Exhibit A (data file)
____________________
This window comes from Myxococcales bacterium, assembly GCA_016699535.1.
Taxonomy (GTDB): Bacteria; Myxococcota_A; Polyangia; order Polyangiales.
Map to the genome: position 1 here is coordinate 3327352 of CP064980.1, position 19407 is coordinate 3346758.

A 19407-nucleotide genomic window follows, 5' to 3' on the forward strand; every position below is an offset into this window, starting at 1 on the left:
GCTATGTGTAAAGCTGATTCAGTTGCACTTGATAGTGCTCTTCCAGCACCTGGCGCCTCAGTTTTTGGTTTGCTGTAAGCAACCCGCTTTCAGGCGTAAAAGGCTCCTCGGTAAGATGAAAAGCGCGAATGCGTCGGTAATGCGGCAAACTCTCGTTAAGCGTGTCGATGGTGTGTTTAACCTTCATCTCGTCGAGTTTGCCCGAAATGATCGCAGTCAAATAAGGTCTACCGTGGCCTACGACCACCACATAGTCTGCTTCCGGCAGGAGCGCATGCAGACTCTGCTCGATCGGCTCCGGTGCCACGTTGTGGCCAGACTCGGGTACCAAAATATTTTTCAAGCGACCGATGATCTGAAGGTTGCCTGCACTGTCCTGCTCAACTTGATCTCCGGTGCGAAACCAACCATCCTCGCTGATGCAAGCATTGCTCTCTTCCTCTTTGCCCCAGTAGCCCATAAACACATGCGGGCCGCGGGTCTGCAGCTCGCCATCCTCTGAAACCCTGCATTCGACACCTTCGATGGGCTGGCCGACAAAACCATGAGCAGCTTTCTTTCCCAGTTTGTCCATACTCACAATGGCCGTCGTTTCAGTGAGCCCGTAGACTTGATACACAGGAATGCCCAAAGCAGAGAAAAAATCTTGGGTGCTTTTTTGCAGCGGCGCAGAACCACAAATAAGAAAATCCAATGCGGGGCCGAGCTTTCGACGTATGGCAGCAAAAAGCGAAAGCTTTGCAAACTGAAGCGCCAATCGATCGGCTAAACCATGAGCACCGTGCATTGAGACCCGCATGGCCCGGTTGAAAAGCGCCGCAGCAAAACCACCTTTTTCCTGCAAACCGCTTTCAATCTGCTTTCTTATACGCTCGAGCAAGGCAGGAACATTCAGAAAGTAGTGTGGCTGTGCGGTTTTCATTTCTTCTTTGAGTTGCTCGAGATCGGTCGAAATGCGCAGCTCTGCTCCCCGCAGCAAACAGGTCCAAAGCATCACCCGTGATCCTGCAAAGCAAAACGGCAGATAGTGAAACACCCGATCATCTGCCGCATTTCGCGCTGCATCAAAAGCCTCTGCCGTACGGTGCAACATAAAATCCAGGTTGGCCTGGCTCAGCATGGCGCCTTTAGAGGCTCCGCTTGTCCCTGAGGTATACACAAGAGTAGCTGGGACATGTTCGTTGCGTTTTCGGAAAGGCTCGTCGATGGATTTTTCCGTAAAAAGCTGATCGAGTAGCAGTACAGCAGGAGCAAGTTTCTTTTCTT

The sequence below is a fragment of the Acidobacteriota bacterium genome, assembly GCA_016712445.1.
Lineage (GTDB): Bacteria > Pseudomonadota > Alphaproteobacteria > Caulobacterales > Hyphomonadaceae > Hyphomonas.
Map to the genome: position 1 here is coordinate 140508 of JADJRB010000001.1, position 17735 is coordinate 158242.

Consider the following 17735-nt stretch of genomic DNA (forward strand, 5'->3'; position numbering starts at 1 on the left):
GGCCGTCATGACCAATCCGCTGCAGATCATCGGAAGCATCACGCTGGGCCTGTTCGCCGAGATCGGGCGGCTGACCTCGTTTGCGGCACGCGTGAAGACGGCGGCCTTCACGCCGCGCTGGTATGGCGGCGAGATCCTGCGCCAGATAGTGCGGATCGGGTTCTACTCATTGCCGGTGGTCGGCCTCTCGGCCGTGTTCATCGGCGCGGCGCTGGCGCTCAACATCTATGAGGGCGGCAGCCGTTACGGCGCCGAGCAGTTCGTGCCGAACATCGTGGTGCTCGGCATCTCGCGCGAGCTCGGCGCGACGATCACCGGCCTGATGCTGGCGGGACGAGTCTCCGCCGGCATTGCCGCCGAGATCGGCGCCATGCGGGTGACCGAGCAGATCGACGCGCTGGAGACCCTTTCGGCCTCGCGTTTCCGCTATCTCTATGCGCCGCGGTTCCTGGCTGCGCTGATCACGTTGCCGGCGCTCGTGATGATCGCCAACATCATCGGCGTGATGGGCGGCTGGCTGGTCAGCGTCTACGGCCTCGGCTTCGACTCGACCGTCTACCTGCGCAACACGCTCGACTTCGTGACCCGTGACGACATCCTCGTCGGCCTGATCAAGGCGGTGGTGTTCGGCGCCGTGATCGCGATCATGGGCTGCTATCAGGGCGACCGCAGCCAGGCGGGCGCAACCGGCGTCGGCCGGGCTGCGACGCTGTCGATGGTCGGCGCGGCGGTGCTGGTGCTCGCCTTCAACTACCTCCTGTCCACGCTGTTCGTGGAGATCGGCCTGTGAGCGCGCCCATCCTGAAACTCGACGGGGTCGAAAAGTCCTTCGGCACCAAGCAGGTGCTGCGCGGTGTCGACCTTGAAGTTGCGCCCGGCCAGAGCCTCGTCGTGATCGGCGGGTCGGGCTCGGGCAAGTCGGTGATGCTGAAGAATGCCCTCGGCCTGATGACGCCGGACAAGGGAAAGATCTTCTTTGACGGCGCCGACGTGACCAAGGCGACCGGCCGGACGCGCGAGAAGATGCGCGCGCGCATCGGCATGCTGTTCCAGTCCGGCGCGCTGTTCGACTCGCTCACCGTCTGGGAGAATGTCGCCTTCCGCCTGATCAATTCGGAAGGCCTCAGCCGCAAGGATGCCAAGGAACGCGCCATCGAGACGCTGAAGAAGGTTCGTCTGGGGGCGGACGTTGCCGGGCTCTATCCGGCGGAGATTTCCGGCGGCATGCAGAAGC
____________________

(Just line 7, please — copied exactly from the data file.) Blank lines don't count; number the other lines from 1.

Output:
Lineage (GTDB): Bacteria > Pseudomonadota > Alphaproteobacteria > Caulobacterales > Hyphomonadaceae > Hyphomonas.